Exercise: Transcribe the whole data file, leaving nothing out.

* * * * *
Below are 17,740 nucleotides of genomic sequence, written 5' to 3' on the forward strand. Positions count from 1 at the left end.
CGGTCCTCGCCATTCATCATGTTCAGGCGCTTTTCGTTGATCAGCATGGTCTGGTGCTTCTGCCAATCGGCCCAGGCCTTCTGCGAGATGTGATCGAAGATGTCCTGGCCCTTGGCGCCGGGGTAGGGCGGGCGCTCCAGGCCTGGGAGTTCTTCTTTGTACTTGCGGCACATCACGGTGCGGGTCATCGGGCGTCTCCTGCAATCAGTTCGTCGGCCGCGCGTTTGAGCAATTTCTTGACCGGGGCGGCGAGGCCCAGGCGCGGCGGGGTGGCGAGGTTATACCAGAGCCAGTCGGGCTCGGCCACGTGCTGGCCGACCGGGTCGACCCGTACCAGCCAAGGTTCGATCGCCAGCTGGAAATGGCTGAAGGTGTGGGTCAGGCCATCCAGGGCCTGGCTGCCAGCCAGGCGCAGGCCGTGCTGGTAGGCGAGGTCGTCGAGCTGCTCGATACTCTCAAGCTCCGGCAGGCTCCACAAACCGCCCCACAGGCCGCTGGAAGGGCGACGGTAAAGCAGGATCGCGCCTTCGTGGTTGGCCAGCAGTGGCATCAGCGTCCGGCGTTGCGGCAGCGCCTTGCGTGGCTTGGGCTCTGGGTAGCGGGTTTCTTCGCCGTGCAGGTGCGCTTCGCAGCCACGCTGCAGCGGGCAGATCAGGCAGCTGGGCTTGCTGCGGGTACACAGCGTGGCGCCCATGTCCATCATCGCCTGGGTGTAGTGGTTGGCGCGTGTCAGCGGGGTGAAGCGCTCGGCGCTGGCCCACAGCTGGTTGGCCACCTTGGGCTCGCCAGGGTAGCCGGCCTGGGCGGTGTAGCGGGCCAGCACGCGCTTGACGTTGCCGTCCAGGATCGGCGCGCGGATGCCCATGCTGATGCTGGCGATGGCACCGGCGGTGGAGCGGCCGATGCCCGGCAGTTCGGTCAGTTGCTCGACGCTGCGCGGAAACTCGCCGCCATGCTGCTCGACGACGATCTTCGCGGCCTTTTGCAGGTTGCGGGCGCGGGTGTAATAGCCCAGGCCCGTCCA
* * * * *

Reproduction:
Below are 17,740 nucleotides of genomic sequence, written 5' to 3' on the forward strand. Positions count from 1 at the left end.
CGGTCCTCGCCATTCATCATGTTCAGGCGCTTTTCGTTGATCAGCATGGTCTGGTGCTTCTGCCAATCGGCCCAGGCCTTCTGCGAGATGTGATCGAAGATGTCCTGGCCCTTGGCGCCGGGGTAGGGCGGGCGCTCCAGGCCTGGGAGTTCTTCTTTGTACTTGCGGCACATCACGGTGCGGGTCATCGGGCGTCTCCTGCAATCAGTTCGTCGGCCGCGCGTTTGAGCAATTTCTTGACCGGGGCGGCGAGGCCCAGGCGCGGCGGGGTGGCGAGGTTATACCAGAGCCAGTCGGGCTCGGCCACGTGCTGGCCGACCGGGTCGACCCGTACCAGCCAAGGTTCGATCGCCAGCTGGAAATGGCTGAAGGTGTGGGTCAGGCCATCCAGGGCCTGGCTGCCAGCCAGGCGCAGGCCGTGCTGGTAGGCGAGGTCGTCGAGCTGCTCGATACTCTCAAGCTCCGGCAGGCTCCACAAACCGCCCCACAGGCCGCTGGAAGGGCGACGGTAAAGCAGGATCGCGCCTTCGTGGTTGGCCAGCAGTGGCATCAGCGTCCGGCGTTGCGGCAGCGCCTTGCGTGGCTTGGGCTCTGGGTAGCGGGTTTCTTCGCCGTGCAGGTGCGCTTCGCAGCCACGCTGCAGCGGGCAGATCAGGCAGCTGGGCTTGCTGCGGGTACACAGCGTGGCGCCCATGTCCATCATCGCCTGGGTGTAGTGGTTGGCGCGTGTCAGCGGGGTGAAGCGCTCGGCGCTGGCCCACAGCTGGTTGGCCACCTTGGGCTCGCCAGGGTAGCCGGCCTGGGCGGTGTAGCGGGCCAGCACGCGCTTGACGTTGCCGTCCAGGATCGGCGCGCGGATGCCCATGCTGATGCTGGCGATGGCACCGGCGGTGGAGCGGCCGATGCCCGGCAGTTCGGTCAGTTGCTCGACGCTGCGCGGAAACTCGCCGCCATGCTGCTCGACGACGATCTTCGCGGCCTTTTGCAGGTTGCGGGCGCGGGTGTAATAGCCCAGGCCCGTCCA